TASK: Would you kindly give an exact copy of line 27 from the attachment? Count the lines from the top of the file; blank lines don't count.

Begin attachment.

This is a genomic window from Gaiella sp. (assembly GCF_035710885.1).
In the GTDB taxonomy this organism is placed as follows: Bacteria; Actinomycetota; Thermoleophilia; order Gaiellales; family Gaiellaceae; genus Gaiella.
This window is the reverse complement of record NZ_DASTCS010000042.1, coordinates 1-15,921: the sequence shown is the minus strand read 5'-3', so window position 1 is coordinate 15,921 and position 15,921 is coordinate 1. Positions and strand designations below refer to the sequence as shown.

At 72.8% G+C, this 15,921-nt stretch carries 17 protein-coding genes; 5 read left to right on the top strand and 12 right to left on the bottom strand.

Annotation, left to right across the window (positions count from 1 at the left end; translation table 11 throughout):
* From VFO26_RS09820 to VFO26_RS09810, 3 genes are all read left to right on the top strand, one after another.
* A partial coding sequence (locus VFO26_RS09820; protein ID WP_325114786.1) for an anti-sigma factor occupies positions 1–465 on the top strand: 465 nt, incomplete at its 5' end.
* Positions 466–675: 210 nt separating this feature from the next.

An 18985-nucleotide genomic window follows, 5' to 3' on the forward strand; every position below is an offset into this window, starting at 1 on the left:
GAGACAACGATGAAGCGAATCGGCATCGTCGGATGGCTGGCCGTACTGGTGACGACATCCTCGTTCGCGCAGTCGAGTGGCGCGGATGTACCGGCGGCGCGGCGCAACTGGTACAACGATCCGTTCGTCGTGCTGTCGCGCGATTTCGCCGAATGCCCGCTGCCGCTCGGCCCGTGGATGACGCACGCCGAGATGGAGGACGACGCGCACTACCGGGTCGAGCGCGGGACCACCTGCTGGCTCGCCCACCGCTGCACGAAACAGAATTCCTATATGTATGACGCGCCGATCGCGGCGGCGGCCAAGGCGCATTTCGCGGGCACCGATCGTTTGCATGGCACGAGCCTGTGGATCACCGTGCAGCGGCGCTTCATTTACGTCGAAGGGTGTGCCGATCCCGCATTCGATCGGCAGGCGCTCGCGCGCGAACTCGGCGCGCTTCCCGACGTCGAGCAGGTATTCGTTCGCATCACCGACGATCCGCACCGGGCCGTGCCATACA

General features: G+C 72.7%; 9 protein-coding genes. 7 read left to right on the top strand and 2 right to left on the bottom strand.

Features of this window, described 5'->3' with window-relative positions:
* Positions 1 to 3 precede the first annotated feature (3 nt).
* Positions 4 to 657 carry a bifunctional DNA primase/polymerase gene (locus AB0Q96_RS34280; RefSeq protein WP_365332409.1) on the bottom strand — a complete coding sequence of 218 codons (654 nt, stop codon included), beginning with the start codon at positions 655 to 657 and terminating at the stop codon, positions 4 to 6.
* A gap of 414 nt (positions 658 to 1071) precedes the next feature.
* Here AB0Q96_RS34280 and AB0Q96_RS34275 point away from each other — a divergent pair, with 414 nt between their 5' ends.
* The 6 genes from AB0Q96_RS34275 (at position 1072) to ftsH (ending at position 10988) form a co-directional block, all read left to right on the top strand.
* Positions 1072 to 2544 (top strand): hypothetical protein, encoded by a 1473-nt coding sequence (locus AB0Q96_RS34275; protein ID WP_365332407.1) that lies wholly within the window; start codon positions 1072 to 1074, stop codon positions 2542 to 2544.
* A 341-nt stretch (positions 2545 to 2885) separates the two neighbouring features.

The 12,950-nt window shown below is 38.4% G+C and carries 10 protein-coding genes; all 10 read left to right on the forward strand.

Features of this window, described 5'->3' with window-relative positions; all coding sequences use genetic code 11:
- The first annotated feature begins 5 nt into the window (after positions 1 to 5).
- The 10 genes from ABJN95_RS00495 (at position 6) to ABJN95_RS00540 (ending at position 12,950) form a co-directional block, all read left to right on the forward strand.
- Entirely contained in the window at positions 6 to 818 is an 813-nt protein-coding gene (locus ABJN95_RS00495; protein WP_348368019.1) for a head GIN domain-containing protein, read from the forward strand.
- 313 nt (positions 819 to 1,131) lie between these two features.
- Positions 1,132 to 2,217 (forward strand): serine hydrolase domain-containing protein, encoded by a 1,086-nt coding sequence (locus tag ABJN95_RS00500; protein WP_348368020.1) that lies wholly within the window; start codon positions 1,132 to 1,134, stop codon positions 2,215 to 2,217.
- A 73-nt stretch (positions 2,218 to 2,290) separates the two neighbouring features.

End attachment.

- A 73-nt stretch (positions 2,218 to 2,290) separates the two neighbouring features.